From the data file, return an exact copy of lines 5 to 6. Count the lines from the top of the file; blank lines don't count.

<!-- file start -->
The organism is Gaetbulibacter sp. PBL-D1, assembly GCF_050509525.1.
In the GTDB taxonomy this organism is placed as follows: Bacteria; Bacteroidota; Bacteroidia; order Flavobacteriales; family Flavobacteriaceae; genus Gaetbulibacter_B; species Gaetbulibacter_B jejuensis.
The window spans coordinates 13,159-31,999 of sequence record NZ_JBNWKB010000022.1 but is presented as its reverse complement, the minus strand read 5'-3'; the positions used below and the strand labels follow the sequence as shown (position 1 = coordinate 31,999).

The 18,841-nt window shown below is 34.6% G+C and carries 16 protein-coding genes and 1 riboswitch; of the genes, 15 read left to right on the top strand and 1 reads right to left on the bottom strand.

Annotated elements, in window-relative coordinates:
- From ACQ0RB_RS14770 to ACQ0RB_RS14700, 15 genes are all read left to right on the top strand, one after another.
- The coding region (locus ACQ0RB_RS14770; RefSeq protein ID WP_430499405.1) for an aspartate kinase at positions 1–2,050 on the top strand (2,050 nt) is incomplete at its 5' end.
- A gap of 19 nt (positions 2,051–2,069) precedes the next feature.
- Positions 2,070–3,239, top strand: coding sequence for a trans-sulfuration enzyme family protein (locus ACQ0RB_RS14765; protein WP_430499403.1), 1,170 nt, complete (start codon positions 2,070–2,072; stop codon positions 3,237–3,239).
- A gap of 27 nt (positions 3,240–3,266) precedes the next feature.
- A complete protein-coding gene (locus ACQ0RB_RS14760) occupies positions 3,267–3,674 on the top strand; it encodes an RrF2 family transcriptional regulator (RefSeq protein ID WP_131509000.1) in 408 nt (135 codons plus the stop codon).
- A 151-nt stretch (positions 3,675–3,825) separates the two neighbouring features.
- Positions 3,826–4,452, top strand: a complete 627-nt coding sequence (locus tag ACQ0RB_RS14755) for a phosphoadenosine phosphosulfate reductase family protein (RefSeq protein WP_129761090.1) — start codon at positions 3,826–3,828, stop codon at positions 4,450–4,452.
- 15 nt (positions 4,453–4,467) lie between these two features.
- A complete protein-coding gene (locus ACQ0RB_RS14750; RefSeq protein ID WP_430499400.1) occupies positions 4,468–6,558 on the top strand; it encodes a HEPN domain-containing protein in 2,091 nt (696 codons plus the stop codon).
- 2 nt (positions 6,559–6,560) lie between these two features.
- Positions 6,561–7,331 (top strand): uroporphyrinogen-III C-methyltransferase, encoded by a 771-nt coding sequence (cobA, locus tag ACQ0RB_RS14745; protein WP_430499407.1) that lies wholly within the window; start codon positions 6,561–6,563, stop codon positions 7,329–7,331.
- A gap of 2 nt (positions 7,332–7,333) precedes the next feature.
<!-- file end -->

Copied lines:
Annotated elements, in window-relative coordinates:
- From ACQ0RB_RS14770 to ACQ0RB_RS14700, 15 genes are all read left to right on the top strand, one after another.